Native American Art - Native American Facts
Native American Art - Native American Facts Native American Jewelry Native American Art

Native American Indian History


At the turn of the 20th century, many people believed that Native Americans
would assimilate into mainstream society and disappear as unique peoples. But
native communities in both the United States and Canada survived disastrous assimilation efforts. Instead of disappearing, they revitalized tribal governments, created modern economies, attained legal rights, and revived cultural traditions and ceremonies that had nearly died out. They combined aspects of their traditional cultures with contemporary life without sacrificing the core of their identity.


According to the 2000 census, about 2.5 million people in the United States
reported they were Native Americans. Some 1.5 million others reported they were Native American plus another race, typically white. The two figures together represented a 26 percent increase over the 1990 census figures. Overall, Native American people accounted for about 1 percent of the total U.S. population.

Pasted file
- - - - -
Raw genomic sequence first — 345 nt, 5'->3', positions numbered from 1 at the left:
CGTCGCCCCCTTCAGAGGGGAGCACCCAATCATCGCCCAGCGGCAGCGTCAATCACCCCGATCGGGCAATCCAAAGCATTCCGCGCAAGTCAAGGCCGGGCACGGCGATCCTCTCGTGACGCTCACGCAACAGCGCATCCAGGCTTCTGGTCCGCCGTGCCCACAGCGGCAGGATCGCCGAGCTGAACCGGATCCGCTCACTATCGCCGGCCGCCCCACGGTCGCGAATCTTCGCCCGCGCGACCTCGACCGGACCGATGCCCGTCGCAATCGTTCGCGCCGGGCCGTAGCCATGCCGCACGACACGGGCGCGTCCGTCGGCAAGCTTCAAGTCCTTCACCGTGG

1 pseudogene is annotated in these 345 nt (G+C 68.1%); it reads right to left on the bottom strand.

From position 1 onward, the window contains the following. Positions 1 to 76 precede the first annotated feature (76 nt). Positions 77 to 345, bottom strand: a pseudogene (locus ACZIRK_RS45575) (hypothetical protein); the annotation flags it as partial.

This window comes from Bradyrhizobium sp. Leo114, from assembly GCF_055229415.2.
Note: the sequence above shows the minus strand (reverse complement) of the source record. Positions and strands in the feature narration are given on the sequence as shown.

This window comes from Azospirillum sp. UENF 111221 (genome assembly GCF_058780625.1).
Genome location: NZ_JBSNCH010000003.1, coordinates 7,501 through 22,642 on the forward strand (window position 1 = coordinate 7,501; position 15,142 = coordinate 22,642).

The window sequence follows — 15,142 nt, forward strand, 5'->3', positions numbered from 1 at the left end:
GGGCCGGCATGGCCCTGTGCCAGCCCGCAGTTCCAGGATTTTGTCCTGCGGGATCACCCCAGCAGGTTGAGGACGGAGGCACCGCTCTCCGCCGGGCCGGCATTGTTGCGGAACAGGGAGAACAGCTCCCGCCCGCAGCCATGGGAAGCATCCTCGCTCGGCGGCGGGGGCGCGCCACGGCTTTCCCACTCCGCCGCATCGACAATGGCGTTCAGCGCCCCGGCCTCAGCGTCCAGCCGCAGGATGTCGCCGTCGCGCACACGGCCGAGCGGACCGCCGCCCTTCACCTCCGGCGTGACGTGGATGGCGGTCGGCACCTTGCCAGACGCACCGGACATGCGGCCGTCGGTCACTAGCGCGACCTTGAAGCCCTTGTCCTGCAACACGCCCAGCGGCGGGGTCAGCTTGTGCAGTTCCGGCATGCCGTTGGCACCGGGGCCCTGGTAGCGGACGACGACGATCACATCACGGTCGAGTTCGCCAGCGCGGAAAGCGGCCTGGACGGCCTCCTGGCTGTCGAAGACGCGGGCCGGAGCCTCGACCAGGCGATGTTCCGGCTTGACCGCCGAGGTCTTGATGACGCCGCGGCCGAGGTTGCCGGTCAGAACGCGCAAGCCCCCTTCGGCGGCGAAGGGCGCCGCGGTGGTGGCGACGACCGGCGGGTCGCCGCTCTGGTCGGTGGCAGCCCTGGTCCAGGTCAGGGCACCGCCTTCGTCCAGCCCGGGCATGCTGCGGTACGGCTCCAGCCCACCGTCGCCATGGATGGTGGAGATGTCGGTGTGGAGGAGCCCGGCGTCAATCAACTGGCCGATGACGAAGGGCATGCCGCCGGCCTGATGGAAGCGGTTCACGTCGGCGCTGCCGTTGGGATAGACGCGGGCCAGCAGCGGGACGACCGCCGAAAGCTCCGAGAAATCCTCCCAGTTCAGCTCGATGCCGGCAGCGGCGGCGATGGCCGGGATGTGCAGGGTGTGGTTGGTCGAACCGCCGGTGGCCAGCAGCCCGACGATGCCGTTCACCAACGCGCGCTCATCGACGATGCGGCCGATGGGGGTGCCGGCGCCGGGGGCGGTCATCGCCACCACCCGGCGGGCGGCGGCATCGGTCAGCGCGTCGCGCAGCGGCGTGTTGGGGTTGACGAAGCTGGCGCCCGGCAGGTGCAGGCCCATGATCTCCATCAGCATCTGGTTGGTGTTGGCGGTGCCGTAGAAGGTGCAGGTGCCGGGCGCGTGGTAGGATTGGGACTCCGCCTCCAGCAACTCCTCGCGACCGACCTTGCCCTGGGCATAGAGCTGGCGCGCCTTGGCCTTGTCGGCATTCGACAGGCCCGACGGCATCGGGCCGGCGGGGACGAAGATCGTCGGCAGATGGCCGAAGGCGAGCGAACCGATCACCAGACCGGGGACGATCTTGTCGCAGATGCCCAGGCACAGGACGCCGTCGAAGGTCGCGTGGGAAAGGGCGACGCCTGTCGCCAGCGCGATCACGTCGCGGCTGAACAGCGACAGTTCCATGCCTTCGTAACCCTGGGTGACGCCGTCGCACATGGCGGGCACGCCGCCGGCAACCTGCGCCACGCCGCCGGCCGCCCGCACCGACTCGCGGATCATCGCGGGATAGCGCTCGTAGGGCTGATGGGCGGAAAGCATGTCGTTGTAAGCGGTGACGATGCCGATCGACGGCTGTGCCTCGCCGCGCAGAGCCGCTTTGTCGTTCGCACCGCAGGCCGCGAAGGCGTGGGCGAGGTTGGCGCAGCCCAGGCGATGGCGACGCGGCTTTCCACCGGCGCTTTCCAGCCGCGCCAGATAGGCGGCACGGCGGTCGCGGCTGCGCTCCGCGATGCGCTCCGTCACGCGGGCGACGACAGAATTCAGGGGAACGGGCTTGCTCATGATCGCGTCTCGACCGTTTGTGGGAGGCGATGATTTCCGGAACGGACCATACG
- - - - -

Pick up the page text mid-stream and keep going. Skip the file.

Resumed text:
Navajo (people), Native Americans of the Athapaskan language family and of the Southwest culture area. The Navajo are one of the largest tribes in the United States. Their homelands are in what is now northeastern Arizona, northwestern New Mexico, southeastern Utah, and southwestern Colorado. In the Navajo language their name is Diné or Dineh, meaning “The People.”

Anasazi Indians - A breif history and story about the Anasazi Indians and their culture.

Pueblo Indians - A breif history and story about the Anasazi Indians and their culture.

Hopi Indians - A breif history and story about the Hopi Indians and their culture.

Navajo Indians - A breif history and story about the Navajo Indians and their culture.

Navajo Silversmiths - A historic story about Navajo Silversmiths.

Zuni Indians - A breif history and story about the Zuni Indians and their culture.

Native American Jewelry Breaker

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